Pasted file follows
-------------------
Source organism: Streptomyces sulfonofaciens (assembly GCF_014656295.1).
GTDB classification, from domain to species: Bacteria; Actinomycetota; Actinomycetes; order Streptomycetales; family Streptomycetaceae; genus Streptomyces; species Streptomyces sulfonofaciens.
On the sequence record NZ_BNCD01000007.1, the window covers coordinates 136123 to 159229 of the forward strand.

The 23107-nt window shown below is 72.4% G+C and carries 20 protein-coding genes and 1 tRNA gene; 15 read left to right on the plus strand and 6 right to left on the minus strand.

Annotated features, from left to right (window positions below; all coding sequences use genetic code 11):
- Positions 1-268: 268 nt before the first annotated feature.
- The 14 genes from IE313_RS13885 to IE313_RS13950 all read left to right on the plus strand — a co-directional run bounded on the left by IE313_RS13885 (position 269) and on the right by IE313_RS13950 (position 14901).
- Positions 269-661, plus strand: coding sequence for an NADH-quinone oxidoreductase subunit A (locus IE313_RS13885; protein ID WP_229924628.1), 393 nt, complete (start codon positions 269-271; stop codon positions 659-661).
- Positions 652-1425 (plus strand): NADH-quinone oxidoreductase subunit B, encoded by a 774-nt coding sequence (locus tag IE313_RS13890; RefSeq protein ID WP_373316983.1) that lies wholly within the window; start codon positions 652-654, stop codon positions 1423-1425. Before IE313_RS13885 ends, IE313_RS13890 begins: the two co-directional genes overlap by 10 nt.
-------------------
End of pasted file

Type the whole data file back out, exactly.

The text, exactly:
Source organism: Streptomyces sulfonofaciens (assembly GCF_014656295.1).
GTDB classification, from domain to species: Bacteria; Actinomycetota; Actinomycetes; order Streptomycetales; family Streptomycetaceae; genus Streptomyces; species Streptomyces sulfonofaciens.
On the sequence record NZ_BNCD01000007.1, the window covers coordinates 136123 to 159229 of the forward strand.

The 23107-nt window shown below is 72.4% G+C and carries 20 protein-coding genes and 1 tRNA gene; 15 read left to right on the plus strand and 6 right to left on the minus strand.

Annotated features, from left to right (window positions below; all coding sequences use genetic code 11):
- Positions 1-268: 268 nt before the first annotated feature.
- The 14 genes from IE313_RS13885 to IE313_RS13950 all read left to right on the plus strand — a co-directional run bounded on the left by IE313_RS13885 (position 269) and on the right by IE313_RS13950 (position 14901).
- Positions 269-661, plus strand: coding sequence for an NADH-quinone oxidoreductase subunit A (locus IE313_RS13885; protein ID WP_229924628.1), 393 nt, complete (start codon positions 269-271; stop codon positions 659-661).
- Positions 652-1425 (plus strand): NADH-quinone oxidoreductase subunit B, encoded by a 774-nt coding sequence (locus tag IE313_RS13890; RefSeq protein ID WP_373316983.1) that lies wholly within the window; start codon positions 652-654, stop codon positions 1423-1425. Before IE313_RS13885 ends, IE313_RS13890 begins: the two co-directional genes overlap by 10 nt.